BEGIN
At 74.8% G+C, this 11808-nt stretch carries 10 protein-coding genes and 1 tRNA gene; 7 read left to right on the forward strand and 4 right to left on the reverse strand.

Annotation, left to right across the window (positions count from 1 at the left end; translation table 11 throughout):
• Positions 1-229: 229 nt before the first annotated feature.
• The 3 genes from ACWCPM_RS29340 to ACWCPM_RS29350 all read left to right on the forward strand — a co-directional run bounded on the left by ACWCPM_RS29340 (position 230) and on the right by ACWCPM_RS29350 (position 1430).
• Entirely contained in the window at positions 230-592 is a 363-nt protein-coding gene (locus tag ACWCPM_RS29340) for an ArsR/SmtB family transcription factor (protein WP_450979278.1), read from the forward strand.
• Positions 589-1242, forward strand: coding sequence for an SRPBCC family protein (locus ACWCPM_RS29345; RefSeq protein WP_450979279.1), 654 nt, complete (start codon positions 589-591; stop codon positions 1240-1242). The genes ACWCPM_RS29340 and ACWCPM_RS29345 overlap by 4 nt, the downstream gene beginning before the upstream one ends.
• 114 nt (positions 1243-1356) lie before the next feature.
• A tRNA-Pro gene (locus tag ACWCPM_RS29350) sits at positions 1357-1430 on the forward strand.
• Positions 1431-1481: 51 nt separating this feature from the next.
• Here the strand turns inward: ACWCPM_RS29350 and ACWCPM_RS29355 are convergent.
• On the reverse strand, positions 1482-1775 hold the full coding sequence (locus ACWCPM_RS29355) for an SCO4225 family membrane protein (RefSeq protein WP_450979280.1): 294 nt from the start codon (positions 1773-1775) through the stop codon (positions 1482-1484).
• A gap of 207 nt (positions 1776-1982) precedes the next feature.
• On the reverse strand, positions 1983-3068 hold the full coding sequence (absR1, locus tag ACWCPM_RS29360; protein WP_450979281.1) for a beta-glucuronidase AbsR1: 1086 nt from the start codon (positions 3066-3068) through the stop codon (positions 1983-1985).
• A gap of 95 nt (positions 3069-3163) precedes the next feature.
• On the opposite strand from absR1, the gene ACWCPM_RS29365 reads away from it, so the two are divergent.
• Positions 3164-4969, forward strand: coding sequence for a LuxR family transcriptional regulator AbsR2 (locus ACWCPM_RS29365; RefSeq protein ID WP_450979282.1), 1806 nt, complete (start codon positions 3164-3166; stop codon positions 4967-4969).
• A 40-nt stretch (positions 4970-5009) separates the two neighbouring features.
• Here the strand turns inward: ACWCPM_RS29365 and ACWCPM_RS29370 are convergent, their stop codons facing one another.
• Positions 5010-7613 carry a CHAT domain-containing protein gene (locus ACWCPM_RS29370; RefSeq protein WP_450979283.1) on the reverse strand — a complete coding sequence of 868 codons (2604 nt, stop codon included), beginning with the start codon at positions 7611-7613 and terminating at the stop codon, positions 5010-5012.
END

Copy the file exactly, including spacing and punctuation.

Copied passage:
At 74.8% G+C, this 11808-nt stretch carries 10 protein-coding genes and 1 tRNA gene; 7 read left to right on the forward strand and 4 right to left on the reverse strand.

Annotation, left to right across the window (positions count from 1 at the left end; translation table 11 throughout):
• Positions 1-229: 229 nt before the first annotated feature.
• The 3 genes from ACWCPM_RS29340 to ACWCPM_RS29350 all read left to right on the forward strand — a co-directional run bounded on the left by ACWCPM_RS29340 (position 230) and on the right by ACWCPM_RS29350 (position 1430).
• Entirely contained in the window at positions 230-592 is a 363-nt protein-coding gene (locus tag ACWCPM_RS29340) for an ArsR/SmtB family transcription factor (protein WP_450979278.1), read from the forward strand.
• Positions 589-1242, forward strand: coding sequence for an SRPBCC family protein (locus ACWCPM_RS29345; RefSeq protein WP_450979279.1), 654 nt, complete (start codon positions 589-591; stop codon positions 1240-1242). The genes ACWCPM_RS29340 and ACWCPM_RS29345 overlap by 4 nt, the downstream gene beginning before the upstream one ends.
• 114 nt (positions 1243-1356) lie before the next feature.
• A tRNA-Pro gene (locus tag ACWCPM_RS29350) sits at positions 1357-1430 on the forward strand.
• Positions 1431-1481: 51 nt separating this feature from the next.
• Here the strand turns inward: ACWCPM_RS29350 and ACWCPM_RS29355 are convergent.
• On the reverse strand, positions 1482-1775 hold the full coding sequence (locus ACWCPM_RS29355) for an SCO4225 family membrane protein (RefSeq protein WP_450979280.1): 294 nt from the start codon (positions 1773-1775) through the stop codon (positions 1482-1484).
• A gap of 207 nt (positions 1776-1982) precedes the next feature.
• On the reverse strand, positions 1983-3068 hold the full coding sequence (absR1, locus tag ACWCPM_RS29360; protein WP_450979281.1) for a beta-glucuronidase AbsR1: 1086 nt from the start codon (positions 3066-3068) through the stop codon (positions 1983-1985).
• A gap of 95 nt (positions 3069-3163) precedes the next feature.
• On the opposite strand from absR1, the gene ACWCPM_RS29365 reads away from it, so the two are divergent.
• Positions 3164-4969, forward strand: coding sequence for a LuxR family transcriptional regulator AbsR2 (locus ACWCPM_RS29365; RefSeq protein ID WP_450979282.1), 1806 nt, complete (start codon positions 3164-3166; stop codon positions 4967-4969).
• A 40-nt stretch (positions 4970-5009) separates the two neighbouring features.
• Here the strand turns inward: ACWCPM_RS29365 and ACWCPM_RS29370 are convergent, their stop codons facing one another.
• Positions 5010-7613 carry a CHAT domain-containing protein gene (locus ACWCPM_RS29370; RefSeq protein WP_450979283.1) on the reverse strand — a complete coding sequence of 868 codons (2604 nt, stop codon included), beginning with the start codon at positions 7611-7613 and terminating at the stop codon, positions 5010-5012.